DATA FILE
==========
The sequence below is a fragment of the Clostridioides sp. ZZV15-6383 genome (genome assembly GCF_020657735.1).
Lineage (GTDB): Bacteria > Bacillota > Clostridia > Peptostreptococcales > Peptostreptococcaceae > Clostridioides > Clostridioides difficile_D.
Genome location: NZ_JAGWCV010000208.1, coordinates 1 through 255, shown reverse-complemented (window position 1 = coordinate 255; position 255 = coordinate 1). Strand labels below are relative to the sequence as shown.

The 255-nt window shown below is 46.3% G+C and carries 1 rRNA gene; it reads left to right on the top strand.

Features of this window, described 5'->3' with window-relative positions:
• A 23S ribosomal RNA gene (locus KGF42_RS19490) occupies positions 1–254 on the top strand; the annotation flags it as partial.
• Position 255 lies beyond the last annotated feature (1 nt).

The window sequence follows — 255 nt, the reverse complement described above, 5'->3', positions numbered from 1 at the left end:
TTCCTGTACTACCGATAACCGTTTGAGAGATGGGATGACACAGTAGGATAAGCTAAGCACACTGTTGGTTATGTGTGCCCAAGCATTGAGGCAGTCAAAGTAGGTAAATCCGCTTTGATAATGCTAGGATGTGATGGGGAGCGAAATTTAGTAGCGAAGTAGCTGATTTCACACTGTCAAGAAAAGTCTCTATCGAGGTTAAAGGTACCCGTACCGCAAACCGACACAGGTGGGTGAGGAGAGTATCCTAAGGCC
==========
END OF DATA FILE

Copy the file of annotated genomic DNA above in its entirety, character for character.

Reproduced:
The sequence below is a fragment of the Clostridioides sp. ZZV15-6383 genome (genome assembly GCF_020657735.1).
Lineage (GTDB): Bacteria > Bacillota > Clostridia > Peptostreptococcales > Peptostreptococcaceae > Clostridioides > Clostridioides difficile_D.
Genome location: NZ_JAGWCV010000208.1, coordinates 1 through 255, shown reverse-complemented (window position 1 = coordinate 255; position 255 = coordinate 1). Strand labels below are relative to the sequence as shown.

The 255-nt window shown below is 46.3% G+C and carries 1 rRNA gene; it reads left to right on the top strand.

Features of this window, described 5'->3' with window-relative positions:
• A 23S ribosomal RNA gene (locus KGF42_RS19490) occupies positions 1–254 on the top strand; the annotation flags it as partial.
• Position 255 lies beyond the last annotated feature (1 nt).

The window sequence follows — 255 nt, the reverse complement described above, 5'->3', positions numbered from 1 at the left end:
TTCCTGTACTACCGATAACCGTTTGAGAGATGGGATGACACAGTAGGATAAGCTAAGCACACTGTTGGTTATGTGTGCCCAAGCATTGAGGCAGTCAAAGTAGGTAAATCCGCTTTGATAATGCTAGGATGTGATGGGGAGCGAAATTTAGTAGCGAAGTAGCTGATTTCACACTGTCAAGAAAAGTCTCTATCGAGGTTAAAGGTACCCGTACCGCAAACCGACACAGGTGGGTGAGGAGAGTATCCTAAGGCC